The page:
Facebook.com / Downton Abbey
Facebook.com / Downton Abbey

How to be a Servant Worthy of Downton Abbey

Facebook.com / Downton Abbey
Facebook.com / Downton Abbey

In ITV's hit show Downton Abbey, the Crawley family struggles to maintain 19th-century standards and traditions even as the 20th century rips them away. One of the traditions they value is having an enormous stable of servants to care for them, their home, and their estate.

In the 19th century, to be "in service" was a completely respectable—even fortunate—position for a woman. The work was grueling, time off was limited in some cases to a single half-day every month, and you were literally a second-class citizen. But you had food in your belly, a roof over your head, and chances to advance.

In Downton terms, that means Daisy, the lowest servant we get to meet, could one day become Mrs. Patmore. As cook, Mrs. Patmore has one of the highest female ranks in the house. She never goes above stairs in fine clothes, but she rules the heart of the house and answers to no one but the Lord and Lady.

For a Daisy-type figure to achieve that in the 19th century, she would have to spend decades in close-mouthed, back-breaking service. She would need to obey a system of rules meant to press out her individuality and replace it with the mindset of a servant.

These rules are carefully outlined in books like 1826's The Complete Servant, by Samuel and Sarah Adams. Fans of Downton can see how the show makes an honest effort to represent the vestiges of the world these books described. But what fans don't really see in Downton is just how miserable that world could be.

The life of a lower servant like Daisy involved more work than we, as Westerners in the cozy confines of the 21st century, can really wrap our heads around. The simple act of getting a cup of milk involved at least a dozen more physical tasks than it would today. Here is a description of a kitchen maid's morning:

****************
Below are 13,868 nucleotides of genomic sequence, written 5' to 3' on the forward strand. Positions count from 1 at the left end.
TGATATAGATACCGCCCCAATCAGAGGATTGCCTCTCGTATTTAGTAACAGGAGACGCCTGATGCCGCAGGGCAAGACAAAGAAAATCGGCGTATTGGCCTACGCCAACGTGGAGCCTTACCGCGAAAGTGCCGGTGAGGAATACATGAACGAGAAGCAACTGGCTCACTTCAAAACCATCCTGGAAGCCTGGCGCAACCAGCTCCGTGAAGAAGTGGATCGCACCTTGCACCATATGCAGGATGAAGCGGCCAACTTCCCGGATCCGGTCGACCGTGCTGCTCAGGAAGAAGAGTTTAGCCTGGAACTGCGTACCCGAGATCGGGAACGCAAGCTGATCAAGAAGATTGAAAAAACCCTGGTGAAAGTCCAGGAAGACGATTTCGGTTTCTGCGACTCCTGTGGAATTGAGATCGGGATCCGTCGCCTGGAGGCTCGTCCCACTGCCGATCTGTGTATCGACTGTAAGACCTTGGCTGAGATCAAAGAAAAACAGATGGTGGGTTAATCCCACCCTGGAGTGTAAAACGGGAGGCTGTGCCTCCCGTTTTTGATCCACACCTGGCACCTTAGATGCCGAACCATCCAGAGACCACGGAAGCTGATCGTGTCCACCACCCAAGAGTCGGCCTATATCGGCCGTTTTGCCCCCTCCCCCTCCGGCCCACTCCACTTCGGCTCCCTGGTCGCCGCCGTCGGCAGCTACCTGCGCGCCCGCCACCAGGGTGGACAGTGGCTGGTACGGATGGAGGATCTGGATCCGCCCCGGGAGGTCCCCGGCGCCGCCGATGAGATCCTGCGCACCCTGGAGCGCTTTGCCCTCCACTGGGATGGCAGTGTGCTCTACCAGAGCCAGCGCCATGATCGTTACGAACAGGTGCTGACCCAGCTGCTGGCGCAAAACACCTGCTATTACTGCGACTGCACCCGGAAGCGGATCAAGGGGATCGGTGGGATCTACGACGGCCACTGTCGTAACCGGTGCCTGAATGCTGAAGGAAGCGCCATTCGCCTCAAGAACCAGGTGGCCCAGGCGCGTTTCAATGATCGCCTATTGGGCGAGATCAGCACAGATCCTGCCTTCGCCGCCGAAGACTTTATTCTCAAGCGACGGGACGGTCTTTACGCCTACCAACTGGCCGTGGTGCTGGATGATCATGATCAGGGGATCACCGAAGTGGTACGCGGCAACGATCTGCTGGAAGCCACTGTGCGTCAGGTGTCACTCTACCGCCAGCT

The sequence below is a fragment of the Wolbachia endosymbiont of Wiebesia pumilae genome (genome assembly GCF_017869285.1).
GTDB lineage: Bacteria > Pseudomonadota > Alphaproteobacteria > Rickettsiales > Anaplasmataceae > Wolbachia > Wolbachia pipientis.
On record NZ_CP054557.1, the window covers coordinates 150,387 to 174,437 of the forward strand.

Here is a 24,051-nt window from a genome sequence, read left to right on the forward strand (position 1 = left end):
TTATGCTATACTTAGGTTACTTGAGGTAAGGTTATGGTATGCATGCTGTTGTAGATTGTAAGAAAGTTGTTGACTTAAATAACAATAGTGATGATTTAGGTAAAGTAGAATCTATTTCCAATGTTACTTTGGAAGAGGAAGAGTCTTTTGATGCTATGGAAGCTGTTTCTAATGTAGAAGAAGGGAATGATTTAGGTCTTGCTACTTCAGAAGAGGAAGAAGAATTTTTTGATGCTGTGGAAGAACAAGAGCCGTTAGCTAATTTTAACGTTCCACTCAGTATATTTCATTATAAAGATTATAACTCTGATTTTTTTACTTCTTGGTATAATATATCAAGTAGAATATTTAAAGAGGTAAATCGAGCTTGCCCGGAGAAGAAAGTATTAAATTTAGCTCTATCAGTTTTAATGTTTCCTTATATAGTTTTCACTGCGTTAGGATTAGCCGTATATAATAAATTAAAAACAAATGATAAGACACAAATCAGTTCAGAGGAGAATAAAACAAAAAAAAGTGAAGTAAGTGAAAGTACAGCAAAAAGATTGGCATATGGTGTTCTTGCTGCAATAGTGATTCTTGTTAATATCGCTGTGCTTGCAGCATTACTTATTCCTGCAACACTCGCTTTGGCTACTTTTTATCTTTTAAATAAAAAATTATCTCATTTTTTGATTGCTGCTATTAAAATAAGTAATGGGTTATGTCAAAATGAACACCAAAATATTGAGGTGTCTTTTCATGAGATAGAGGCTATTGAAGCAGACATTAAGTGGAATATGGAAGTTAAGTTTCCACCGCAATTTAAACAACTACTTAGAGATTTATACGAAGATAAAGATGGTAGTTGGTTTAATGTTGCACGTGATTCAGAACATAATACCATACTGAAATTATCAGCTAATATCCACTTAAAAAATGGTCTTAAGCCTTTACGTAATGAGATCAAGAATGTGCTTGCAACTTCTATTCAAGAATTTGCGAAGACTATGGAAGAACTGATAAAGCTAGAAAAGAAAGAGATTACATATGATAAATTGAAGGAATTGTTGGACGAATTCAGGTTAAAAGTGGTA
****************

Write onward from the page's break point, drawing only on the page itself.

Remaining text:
The kitchen-maid must always rise betimes, light the kitchen fire, and set on water to be heated for all the purposes of the family, the first thing she does. She next scours the dressers and shelves, and the kitchen tables, with soap and sand, and hot water; and cleans up the kitchen: She then clears out and cleans the housekeeper's room, the hall and passages, the front door, and area steps, the larder, and the butler's pantry. She then prepares the breakfasts in the housekeeper's room, and the servants hall. These things, if she be active, she will have accomplished before the cook begins to require her attention and attendance in the larder, in the furtherance of the culinary preparations; to which, however, she must have an eye, even from her earliest rising.

In less wealthy houses she would also have to act as scullery maid, adding the following to her duties:

...to light the fires in the kitchen range, and under the copper or boilers, and stew-holes — to wash up all the plates and dishes — scour and clean all the sauce-pans, stew-pans, kettles, pots, and all other kitchen utensils; and to take care that all the latter are always kept clean, dry, and fit for use. She is to assist in picking, trimming, washing, and boiling the vegetables, cleaning the kitchen and offices, the servants'-hall, housekeeper's room, and steward's room; and to clean the steps of the front door and the area. She makes the beds for the stable men — and generally fetches, carries, and clears away for the cook and otherwise assists in all the laborious parts of the kitchen business.

Getty Images

Even more important than making sure a girl understands that her foreseeable future will be spent in endless, grimy toil, is making her realize how lucky she is to have that future.